A mysterious black pebble found by an Egyptian geologist at the Libyan Desert Glass strewnfield provides the first ever evidence of a comet entering Earth’s atmosphere and exploding.
The comet entered the atmosphere above Egypt about 28.5 million years ago. It exploded, heating up the sand beneath it to a temperature of about 2,000 degrees Celsius, and resulting in the formation of a huge amount of yellow silica glass, called the Libyan Desert Glass.
A magnificent specimen of the Libyan Desert Glass, polished by ancient jewelers, is found in Tutankhamun’s brooch with its striking yellow-brown scarab.
Prof Jan Kramers from the University of Johannesburg, a lead author of the paper published online in the journal Earth and Planetary Science Letters, and his co-authors analyzed the diamond-bearing pebble ‘Hypatia,’ named in honor of the first well known female mathematician, astronomer and philosopher, Hypatia of Alexandria.
After conducting highly sophisticated chemical analyses on this pebble, the team came to the inescapable conclusion that it represented the very first known specimen of a comet nucleus, rather than simply an unusual type of meteorite.
“It’s a typical scientific euphoria when you eliminate all other options and come to the realization of what it must be,” Prof Kramers said.
“The impact of the explosion also produced microscopic diamonds. Diamonds are produced from carbon bearing material. Normally they form deep in the earth, where the pressure is high, but you can also generate very high pressure with shock. Part of the comet impacted and the shock of the impact produced the diamonds.”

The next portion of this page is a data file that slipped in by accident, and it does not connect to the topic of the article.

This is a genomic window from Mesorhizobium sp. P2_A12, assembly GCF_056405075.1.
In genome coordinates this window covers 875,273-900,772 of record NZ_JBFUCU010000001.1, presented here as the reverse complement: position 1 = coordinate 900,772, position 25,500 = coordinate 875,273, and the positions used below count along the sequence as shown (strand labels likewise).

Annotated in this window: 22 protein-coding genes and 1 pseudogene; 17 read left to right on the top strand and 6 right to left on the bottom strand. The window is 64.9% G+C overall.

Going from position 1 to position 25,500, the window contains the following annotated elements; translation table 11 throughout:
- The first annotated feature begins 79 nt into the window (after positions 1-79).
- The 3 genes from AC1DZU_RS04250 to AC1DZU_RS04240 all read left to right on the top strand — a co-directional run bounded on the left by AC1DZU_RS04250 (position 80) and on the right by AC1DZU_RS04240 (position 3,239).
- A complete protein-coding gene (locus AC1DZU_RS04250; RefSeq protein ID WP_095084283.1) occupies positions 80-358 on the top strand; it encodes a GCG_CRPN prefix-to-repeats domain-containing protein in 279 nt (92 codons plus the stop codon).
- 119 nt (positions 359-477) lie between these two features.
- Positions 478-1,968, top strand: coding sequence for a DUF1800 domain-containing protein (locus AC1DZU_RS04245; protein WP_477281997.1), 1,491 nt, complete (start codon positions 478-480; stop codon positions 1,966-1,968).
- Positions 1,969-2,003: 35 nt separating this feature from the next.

Comet material is very elusive. Comet fragments have not been found on Earth before except as microscopic sized dust particles in the upper atmosphere and some carbon-rich dust in the Antarctic ice. Space agencies have spent billions to secure the smallest amounts of pristine comet matter.
“NASA and ESA spend billions of dollars collecting a few micrograms of comet material and bringing it back to Earth, and now we’ve got a radical new approach of studying this material, without spending billions of dollars collecting it,” Prof Kramers said.
“Comets contain the very secrets to unlocking the formation of our Solar System and this discovery gives us an unprecedented opportunity to study comet material first hand,” said co-author Prof David Block of Wits University.
Bibliographic information: Jan D. Kramers et al. 2013. Unique chemistry of a diamond-bearing pebble from the Libyan Desert Glass strewnfield, SW Egypt: Evidence for a shocked comet fragment. Earth and Planetary Science Letters, vol. 382, pp. 21–31; doi: 10.1016/j.epsl.2013.09.003